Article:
Mequon - Homestead NOW All-Suburban outfielder Siena Mitman knows about sacrifice both small and a bit more expansive.
On the smaller end, there was her strong leadership move that said "Yes" when coach Dave Keel asked the 2010 All-Suburban outfielder to move to first base to help stabilize a graduation-decimated infield.
And on the larger scale, there was the time she recently spent with her church, Crossroads Presbyterian of Mequon, in New York City working with the poor at food banks and clothing drives.
"It was a mission trip, and it was an incredible experience," Mitman said. "It really put things in perspective for all of us (who went)."
That perspective made the position adjustment she made for the Highlanders earlier this spring look a lot easier in comparison.
At the time, the Highlanders, fresh off their WIAA state finals appearance, were looking to rebuild their all-star laden infield of a year ago and so Keel looked to Mitman for help. Mitman was one of just a few key returnees for the Highlanders including pitcher Rachel Behnken and catcher Amy Keel.
"It was a big step when coach asked me (to go to first base)," said Mitman. "I'd done a little infield in middle school and rec. leagues, but I've been in the outfield since the start of high school."
Her coach had no doubt that she could make the adjustment.
"She handled it unbelievably well," said Dave Keel. "She had to anchor a whole new group of people on the infield. She practiced at it a lot and she's such a good athlete (she was the team MVP in basketball over the winter). I thought she had no issue at all."
Mitman was grateful for her coach's confidence but noted it was not as simple as he made it look.
"At the beginning it was tough, especially with all the new people involved," Mitman said. "Still, I was honored that coach had faith in my abilities. I practiced a lot and he was patient."
Mitman was used to being able to wait on a ball a bit that was hit to the outfield. But that luxury was gone when she adopted one of the busiest positions in the game.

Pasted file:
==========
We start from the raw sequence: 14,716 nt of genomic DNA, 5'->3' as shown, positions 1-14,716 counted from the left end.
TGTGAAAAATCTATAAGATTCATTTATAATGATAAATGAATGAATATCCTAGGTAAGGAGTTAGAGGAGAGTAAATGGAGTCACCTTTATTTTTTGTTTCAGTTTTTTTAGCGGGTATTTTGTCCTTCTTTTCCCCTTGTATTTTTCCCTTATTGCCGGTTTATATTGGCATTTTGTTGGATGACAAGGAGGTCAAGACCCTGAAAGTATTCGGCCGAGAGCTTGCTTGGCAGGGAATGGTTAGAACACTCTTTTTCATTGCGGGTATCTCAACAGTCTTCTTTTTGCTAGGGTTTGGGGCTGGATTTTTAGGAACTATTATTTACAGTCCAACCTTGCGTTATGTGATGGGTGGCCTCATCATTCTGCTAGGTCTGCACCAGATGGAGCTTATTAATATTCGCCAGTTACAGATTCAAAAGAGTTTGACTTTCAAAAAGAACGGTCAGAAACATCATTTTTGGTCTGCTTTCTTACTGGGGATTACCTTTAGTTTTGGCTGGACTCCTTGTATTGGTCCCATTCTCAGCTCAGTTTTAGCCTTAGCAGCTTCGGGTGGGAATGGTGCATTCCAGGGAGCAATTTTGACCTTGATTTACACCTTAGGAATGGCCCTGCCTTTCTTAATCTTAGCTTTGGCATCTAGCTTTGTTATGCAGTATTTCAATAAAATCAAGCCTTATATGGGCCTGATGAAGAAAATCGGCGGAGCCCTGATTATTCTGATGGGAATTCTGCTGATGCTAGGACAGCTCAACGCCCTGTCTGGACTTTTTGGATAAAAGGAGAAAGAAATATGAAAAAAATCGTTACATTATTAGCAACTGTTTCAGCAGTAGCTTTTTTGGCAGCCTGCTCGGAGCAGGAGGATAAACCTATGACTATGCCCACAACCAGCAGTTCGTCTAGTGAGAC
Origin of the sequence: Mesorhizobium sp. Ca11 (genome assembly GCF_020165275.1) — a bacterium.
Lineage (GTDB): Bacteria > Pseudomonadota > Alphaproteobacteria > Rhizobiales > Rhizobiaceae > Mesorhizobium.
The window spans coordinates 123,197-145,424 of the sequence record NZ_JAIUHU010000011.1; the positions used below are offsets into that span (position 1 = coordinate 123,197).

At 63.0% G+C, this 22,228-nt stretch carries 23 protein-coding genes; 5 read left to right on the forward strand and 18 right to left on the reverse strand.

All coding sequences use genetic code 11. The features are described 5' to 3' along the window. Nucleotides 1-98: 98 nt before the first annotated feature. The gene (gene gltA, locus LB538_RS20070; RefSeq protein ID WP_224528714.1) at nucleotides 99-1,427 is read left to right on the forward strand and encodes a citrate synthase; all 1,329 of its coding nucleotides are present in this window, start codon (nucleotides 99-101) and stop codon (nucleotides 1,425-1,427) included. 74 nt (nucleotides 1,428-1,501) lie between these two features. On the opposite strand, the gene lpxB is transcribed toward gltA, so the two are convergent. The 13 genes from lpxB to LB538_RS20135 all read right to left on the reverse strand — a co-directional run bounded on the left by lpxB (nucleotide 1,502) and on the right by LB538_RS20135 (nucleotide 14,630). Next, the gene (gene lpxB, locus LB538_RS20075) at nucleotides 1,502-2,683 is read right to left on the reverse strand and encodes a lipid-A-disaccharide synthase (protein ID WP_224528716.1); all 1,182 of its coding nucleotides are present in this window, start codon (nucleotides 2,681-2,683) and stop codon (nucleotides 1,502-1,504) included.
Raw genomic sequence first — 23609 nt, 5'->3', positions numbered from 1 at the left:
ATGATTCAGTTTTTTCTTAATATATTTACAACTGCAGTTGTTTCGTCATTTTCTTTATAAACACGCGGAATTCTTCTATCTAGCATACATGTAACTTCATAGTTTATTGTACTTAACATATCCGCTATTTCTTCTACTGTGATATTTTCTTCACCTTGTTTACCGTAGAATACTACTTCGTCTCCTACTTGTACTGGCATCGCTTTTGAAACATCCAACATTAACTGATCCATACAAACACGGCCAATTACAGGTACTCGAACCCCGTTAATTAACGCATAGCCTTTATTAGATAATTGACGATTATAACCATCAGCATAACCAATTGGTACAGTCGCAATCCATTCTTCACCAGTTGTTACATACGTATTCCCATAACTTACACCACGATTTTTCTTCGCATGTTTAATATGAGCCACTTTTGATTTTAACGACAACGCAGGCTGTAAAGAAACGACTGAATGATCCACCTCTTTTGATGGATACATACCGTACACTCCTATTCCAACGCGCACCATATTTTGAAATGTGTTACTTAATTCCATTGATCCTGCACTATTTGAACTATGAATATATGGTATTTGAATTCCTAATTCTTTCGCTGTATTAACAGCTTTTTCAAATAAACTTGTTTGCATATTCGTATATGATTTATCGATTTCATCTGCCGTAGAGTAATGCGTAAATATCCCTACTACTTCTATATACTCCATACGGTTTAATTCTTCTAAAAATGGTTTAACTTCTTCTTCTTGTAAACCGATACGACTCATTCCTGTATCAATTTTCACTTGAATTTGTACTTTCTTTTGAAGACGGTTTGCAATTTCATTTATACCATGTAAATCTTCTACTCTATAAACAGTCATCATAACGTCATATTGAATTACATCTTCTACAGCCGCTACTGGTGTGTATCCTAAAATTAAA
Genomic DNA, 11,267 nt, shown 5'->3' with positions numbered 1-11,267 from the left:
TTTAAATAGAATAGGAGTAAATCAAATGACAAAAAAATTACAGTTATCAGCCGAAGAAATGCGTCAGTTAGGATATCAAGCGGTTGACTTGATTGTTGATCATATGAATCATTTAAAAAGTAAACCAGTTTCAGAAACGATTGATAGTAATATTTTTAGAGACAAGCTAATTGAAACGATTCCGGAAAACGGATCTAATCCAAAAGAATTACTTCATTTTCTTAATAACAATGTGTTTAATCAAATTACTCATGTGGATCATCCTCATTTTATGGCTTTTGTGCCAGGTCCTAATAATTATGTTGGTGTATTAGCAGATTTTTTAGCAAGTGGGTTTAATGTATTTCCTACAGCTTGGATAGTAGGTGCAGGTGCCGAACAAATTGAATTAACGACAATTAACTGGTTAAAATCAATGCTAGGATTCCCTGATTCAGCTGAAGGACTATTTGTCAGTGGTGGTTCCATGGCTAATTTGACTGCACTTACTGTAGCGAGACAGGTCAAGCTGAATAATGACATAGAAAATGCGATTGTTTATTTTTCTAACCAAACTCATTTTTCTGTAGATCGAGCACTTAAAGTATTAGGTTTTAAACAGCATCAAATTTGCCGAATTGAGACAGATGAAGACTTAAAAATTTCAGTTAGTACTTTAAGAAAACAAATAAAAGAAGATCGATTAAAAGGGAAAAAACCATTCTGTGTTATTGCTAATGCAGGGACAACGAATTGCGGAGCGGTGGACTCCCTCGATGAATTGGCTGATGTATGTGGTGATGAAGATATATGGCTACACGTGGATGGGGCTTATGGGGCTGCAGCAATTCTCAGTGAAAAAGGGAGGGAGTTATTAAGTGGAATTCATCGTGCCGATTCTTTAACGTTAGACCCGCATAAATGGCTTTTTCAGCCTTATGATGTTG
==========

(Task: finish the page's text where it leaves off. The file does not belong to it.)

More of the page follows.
"There's a huge amount of difference when you're playing first or third," she said. "In the outfield, you're used to being able to wait on the ball a little, but at first base, you have to be so quick. And I had to change the way I threw the ball too. In the outfield, it's a longer throw, but once I got on the infield, I had to shorten up my motion a lot.
"I tell you, those short hops come up on you pretty quick."
"She handled high throws so well," said coach Keel. "And she got a lot of them."
So, as she and the team adapted, there were both frustrations and compensations. There were the two regular season losses to rival Germantown that cost them a repeat North Shore Conference championship, but then the Highlanders were able to edge the Warhawks in the WIAA sectional final.
That victory allowed Homestead to earn its fifth state trip in six years. Mitman said that the work that she, Amy Keel and Behnken were able to do with the new kids really paid off in the end.
"So many new players stepped up, especially on the offensive end where we really needed the help," Mitman said. "People just did the job in ways we didn't expect."
Coach Keel added, "The leadership that she and Amy (Keel) displayed meant everything to this team. It was the reason we made it back (to state)."
But for Mitman, the experience goes beyond just softball.
"Amy and I have been best friends for a long time," Mitman said. "And this season meant a lot to us because softball means so much to us. …Everyone helped this season."
Mitman is currently working with former teammate Emily Martin coaching the summer league high school level team and is also coaching in the Homestead Basketball Club.
In the fall, she will take on a new challenge, as she prepares to head off to Bowdoin College in Brunswick, Maine. She intends to major in biology with minors in Spanish and marine biology. The school is only 10 minutes from the Atlantic Ocean. She will try out for the Division III women's basketball team at the school.
"I'm really looking forward to all of it," Mitman said. "It should be a lot of fun."
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